After what felt like losing a week to the flu I was determined to get my body moving again.

I’m determined to make the most of these last few weeks before I go into surgery No.7.

Several months ago I spoke with Martin Murray – a fellow Scot who lives in Hong Kong – about travelling over to speak at the International Security Forum annual dinner he holds out there to help support the work the ISF do in Cambodia.

Martin has lived in Hong Kong since 1993 and was instrumental in setting up the My Name’5 Doddie Foundation out there. So I knew this would be a trip of a lifetime which also aligns directly with my values of using both sport and my experiences of hospital to help others live a more flourishing life.

Speaking at events like the ISF dinner gives me an opportunity to make a difference to people’s lives. It is something I never take for granted.

When professor Choi told me I was heading back into surgery I was praying that I could get my Hong Kong trip in before he starts cutting me open. I have worked hard on my strength and right now my quality of life is the best it has been in years, so I know I can travel and move better than I have since being paralysed.

So after a 14-hour flight I found myself exercising on a rooftop hotel overlooking Hong Kong thinking how lucky I was to recover just in time from the flu to make it here.

I paused and told myself: “David be where your feet are.”

My reality will change soon enough but on the first night I found myself on a boat trip around the harbour with a group of fellow Scots who all live here in Hong Kong.

I had to pinch myself several times as the boat sailed the length of the harbour and I just sat listening to a mix of Scottish accents.

It was a moment I will remember when lying in ICU in a few weeks.

Fighting jet lag I kept thinking I need to get the most out of every second here. So from gym sessions to keeping my body strong, to soaking up the culture and making new friends, it was one of those paradoxical moments.

I would never have been here if I had not had a tumour and yet I would give anything to never have heard the word tumour.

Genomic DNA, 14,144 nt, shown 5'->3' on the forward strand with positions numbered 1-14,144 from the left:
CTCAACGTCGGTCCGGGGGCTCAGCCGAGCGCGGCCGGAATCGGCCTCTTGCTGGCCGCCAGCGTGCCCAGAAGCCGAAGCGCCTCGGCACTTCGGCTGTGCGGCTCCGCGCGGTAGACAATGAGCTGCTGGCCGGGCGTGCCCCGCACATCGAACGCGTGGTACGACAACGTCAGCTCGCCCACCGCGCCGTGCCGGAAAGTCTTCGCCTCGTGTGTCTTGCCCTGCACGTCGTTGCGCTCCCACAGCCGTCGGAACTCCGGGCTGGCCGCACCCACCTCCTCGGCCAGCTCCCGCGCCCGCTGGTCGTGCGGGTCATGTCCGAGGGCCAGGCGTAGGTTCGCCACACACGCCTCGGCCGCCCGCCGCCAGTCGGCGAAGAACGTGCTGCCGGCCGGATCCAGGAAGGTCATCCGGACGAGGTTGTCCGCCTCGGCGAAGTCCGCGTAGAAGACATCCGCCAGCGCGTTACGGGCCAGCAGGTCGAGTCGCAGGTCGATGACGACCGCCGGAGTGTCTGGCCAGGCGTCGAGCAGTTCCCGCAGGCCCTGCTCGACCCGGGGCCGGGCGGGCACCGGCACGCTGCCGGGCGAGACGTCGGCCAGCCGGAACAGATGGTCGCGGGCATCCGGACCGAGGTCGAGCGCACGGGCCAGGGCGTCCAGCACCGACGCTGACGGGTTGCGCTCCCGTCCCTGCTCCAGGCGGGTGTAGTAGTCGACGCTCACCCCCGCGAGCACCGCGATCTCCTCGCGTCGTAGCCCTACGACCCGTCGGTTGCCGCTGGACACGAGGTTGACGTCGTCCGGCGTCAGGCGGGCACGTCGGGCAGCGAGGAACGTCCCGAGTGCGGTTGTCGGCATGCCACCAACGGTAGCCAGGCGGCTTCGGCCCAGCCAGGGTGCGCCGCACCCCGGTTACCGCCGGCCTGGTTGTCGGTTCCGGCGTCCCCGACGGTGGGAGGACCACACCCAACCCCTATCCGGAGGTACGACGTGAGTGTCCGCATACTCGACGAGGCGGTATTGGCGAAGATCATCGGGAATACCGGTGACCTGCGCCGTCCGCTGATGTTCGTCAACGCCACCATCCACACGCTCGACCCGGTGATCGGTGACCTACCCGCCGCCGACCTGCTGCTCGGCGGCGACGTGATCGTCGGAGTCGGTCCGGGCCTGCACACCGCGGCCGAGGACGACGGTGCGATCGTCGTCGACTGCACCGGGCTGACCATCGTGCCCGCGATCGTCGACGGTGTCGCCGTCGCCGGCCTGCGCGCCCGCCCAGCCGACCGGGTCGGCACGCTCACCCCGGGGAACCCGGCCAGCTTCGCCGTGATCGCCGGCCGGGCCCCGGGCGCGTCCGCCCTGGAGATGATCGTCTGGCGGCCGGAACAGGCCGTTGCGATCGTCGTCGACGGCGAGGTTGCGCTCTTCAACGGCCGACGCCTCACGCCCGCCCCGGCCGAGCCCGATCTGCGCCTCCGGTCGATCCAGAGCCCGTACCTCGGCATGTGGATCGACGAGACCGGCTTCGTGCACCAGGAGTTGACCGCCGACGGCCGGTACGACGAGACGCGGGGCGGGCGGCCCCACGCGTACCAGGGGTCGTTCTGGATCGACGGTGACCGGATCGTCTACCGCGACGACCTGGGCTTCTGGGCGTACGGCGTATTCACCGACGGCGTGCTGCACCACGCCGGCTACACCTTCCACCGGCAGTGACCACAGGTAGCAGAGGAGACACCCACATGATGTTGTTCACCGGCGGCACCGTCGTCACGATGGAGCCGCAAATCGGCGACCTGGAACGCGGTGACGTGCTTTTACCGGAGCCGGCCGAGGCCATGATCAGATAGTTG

On trips like this I wonder if maybe this is my purpose in life. And when I heard of the work that the ISF do, I thought this is a moment when there is a positive to my tumour in giving me a voice to help others.

The ISF believes that every child, regardless of where they are born, has the right to an education, healthcare and sport – something I took for granted growing up in Aviemore.

Their aim is to build a fundamental and long-lasting positive change in the lives of some of the poorest and most disadvantaged children and their families in Cambodia.

As you can imagine football was a big talking point amongst the Scots here and, on my first night, if I had closed my eyes and just listened I could have been on a boat in the Clyde with a group of Rangers supporters.

It was only when I opened my eyes to see the intimidating amount of sky scrapers that I reminded myself I was in the Far East.

Sport and especially football plays a key part in what the ISF do in Cambodia and their Football Programme has worked with over 3800 young players.

This includes 1600 girls and 220 deaf and hearing-impaired players with 100 players with physical and intellectual disabilities.

This is why I love sport.

Even though I was a terrible footballer, no matter where I have travelled in the world I have seen children enjoy the beautiful game.

The ISF is a Cambodian charity with 16 years of experience using education and sport to change lives and I feel massively humbled to have been invited to speak at the dinner and to know that through my journey I can somehow make a difference to something greater than myself.

As I sit writing on the 29th floor overlooking the harbour, it’s hard to think in only a matter of weeks I will be looking at the ceiling in ICU.

It is a reminder of this beautiful thing called life, and a strong reminder of the importance of relationships.

No matter what comes of this next surgery, I take solace in the fact I felt like my life has meant something and that I have met some incredible people, shared a few drams over some great conversations and have been fortunate to seen the world.

So as I sign off from here in Hong Kong to go explore the city, I encourage you to stay present, be where your feet are and keep nourishing the relationships in your life as these are the moments that really matter.